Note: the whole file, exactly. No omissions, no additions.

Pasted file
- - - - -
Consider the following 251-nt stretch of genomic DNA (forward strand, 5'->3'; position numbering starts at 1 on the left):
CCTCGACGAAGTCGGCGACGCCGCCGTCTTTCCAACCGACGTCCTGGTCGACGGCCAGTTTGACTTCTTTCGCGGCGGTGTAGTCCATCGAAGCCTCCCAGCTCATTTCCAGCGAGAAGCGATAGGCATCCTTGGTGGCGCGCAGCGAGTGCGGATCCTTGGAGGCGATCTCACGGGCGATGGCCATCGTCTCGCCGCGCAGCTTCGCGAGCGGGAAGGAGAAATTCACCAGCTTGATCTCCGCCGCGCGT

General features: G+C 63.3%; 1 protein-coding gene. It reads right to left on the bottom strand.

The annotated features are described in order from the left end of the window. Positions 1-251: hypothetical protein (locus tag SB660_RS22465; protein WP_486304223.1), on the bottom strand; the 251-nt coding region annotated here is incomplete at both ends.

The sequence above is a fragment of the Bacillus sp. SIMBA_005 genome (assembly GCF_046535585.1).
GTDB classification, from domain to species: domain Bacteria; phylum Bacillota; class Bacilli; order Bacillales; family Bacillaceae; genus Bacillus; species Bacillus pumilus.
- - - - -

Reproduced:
Consider the following 251-nt stretch of genomic DNA (forward strand, 5'->3'; position numbering starts at 1 on the left):
CCTCGACGAAGTCGGCGACGCCGCCGTCTTTCCAACCGACGTCCTGGTCGACGGCCAGTTTGACTTCTTTCGCGGCGGTGTAGTCCATCGAAGCCTCCCAGCTCATTTCCAGCGAGAAGCGATAGGCATCCTTGGTGGCGCGCAGCGAGTGCGGATCCTTGGAGGCGATCTCACGGGCGATGGCCATCGTCTCGCCGCGCAGCTTCGCGAGCGGGAAGGAGAAATTCACCAGCTTGATCTCCGCCGCGCGT

General features: G+C 63.3%; 1 protein-coding gene. It reads right to left on the bottom strand.

The annotated features are described in order from the left end of the window. Positions 1-251: hypothetical protein (locus tag SB660_RS22465; protein WP_486304223.1), on the bottom strand; the 251-nt coding region annotated here is incomplete at both ends.

The sequence above is a fragment of the Bacillus sp. SIMBA_005 genome (assembly GCF_046535585.1).
GTDB classification, from domain to species: domain Bacteria; phylum Bacillota; class Bacilli; order Bacillales; family Bacillaceae; genus Bacillus; species Bacillus pumilus.